Grace Crowley
being modern

23 December 2006 – 6 May 2007

Grace Crowley 'Abstract painting' 1947 oil on composition board Collection of the National Gallery of Australia Grace Crowley Abstract painting 1947 oil on composition board Collection of the National Gallery of Australia more detail

Introduction | Essay | Conservation | Select works in the NGA collection

Discovering a Grace Crowley painting

The Gallery has eight Grace Crowley paintings in the collection, spanning 32 years of her work, from 1920 to 1952. These paintings highlight changes in her style and materials during her artistic career. One of these works, Abstract painting 1947, a well considered and balanced abstract composition, recently came into the conservation lab due to some minor flaking and loss of paint mainly restricted to the green, blue and white lines in the work. Originally these lines had been painted black but Crowley changed the colour, altering the colour harmonies in the work. The paint was now lifting because it was not well adhered to the underlying paint. Consolidating the flaked paint with a conservation grade adhesive and retouching the areas of loss with powdered pigment in a conservation resin quickly remedied the problem. However, having the painting in the conservation laboratory allowed for closer examination of the entire work using infra-red imaging.

The most interesting discovery was the hidden painting on the reverse. The grey priming layer was abraded in places, showing glimpses of coloured paint, and changes in the surface texture indicated different forms. When viewed under infra-red it became obvious that there was a relatively well considered painting below. Infra-red examination is a useful tool for conservators – it is slightly longer in wavelength than visible light and cannot be seen by the naked eye but it can be photographed and, as in this case, captured through a video link onto a computer. Black-and-white infra-red reflectograms reveal layers underneath the surface of a painting depending on how the infra-red is absorbed or reflected by various materials. For example, dark lines of underdrawing can be seen due to dense carbon content while different pigments can be indicated by different shades of grey. However, there are limitations to this technique with some materials blocking the light or having similar properties that do not allow different layers to be distinguished.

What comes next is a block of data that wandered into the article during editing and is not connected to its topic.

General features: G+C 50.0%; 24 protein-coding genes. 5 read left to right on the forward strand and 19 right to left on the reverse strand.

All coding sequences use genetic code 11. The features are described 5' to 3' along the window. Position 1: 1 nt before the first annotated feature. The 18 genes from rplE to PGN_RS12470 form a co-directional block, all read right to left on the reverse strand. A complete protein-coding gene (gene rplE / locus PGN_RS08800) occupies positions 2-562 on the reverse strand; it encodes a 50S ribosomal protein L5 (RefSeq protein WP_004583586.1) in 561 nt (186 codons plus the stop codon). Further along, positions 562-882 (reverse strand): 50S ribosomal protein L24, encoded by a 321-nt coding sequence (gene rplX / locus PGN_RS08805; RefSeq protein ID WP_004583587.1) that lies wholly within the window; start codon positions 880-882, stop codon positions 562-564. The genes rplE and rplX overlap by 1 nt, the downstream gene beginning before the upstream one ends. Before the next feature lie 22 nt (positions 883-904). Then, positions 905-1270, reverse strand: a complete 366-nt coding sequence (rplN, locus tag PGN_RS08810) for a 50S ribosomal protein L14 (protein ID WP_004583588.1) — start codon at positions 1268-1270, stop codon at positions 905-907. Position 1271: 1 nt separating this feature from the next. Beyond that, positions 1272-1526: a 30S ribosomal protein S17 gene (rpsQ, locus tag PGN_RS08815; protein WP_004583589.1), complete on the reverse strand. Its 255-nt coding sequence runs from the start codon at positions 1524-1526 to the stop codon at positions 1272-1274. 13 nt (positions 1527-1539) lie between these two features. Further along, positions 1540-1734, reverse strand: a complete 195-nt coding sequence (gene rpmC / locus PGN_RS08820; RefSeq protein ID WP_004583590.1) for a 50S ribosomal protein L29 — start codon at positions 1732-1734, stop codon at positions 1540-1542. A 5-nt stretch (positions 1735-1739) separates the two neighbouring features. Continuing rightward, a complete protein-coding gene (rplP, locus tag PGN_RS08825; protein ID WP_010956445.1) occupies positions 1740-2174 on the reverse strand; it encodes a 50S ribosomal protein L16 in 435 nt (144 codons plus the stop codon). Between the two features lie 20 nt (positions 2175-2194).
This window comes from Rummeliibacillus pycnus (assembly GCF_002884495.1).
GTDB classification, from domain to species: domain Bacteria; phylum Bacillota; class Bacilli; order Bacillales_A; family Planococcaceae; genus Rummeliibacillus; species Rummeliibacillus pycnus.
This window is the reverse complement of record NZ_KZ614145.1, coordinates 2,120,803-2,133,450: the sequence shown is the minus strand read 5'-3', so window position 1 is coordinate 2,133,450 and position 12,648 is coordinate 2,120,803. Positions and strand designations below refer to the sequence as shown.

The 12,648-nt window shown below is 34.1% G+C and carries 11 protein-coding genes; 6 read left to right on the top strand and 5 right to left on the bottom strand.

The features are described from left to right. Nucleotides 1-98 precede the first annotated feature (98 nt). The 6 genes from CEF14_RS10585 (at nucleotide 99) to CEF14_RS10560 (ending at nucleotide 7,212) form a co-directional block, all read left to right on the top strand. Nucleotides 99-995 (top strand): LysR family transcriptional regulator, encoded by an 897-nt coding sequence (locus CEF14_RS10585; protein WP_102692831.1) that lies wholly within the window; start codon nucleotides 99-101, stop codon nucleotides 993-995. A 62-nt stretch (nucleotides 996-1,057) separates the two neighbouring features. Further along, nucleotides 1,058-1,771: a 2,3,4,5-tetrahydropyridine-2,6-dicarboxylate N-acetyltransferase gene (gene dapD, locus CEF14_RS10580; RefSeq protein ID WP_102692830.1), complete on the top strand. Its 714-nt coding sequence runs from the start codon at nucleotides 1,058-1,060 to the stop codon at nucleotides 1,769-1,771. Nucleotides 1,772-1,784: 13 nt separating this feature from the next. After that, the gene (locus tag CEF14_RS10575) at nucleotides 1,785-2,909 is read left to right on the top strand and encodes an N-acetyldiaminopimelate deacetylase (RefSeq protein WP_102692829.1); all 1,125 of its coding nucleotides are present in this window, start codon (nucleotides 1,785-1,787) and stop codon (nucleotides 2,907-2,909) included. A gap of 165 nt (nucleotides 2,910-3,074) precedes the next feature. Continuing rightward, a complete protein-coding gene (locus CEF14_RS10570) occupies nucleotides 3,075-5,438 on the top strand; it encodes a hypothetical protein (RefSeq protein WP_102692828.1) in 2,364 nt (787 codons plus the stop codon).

Infra-red image of the back of Abstract painting 1947 showing the outline of the hidden painting 'Composition study' c. 1941 Infra-red image of the back of Abstract painting 1947 showing the outline of the hidden painting 'Composition study' c. 1941 more detail

In Abstract painting 1947 infra-red examination showed the shapes in the composition underlying the grey priming, including some dark drawing lines such as the circle and a cross, and captured them in a series of images. These images were then stitched together in Photoshop and using digital imaging we have transposed the colours that we could see over the black-and-white infra-red image.

Crowley is known to have been critical of her work, destroying many of the studies and earlier works she was no longer satisfied with. Examination under the microscope reveals that in this case she had painted an image, left it for a considerable amount of time for the oil layer to completely dry, painted over it and then painted a new composition on the other side. This does not appear to be an isolated incident with another Crowley work subsequently found to have an image on the reverse that had been painted over with grey priming.

A computerised interpretation of 'Composition study' c. 1941 with colours matched to the A computerised interpretation of Composition study c. 1941 with colours matched to the hidden painting more detail

Elena Taylor, Curator of Australian Art, examined the image on the reverse of Abstract painting 1947, compared it against pencil sketches of similar compositions and has dated the work, now titled Composition study, at c. 1941. Composition study appears to be one of Crowley’s earliest purely abstract paintings and is closely based on Albert Gleizes’s compositions. It seems likely that Grace experimented with this technique of abstraction as a stepping-stone to the style of work seen on the front of the panel. It also appears that this is not a finished work. Unfortunately there seems to be no surviving examples of Crowley’s early experimentation with pure abstraction. The earliest abstract works are dated 1947, however, it seems probable that Crowley’s earlier abstract works were destroyed or suffered a similar fate to Composition study.

Uncovering a deliberately hidden painting always raises questions of ethics. In this case, although it may be possible to investigate the removal of the grey layer to reveal the colours and composition of the work underneath, Crowley obviously did not want the work viewed and it is unlikely that the Gallery would ever display it. However, the discovery and digital mock-up help us gain a greater understanding of Crowley’s progression through one of her many painting styles and techniques.


Kim Brunoro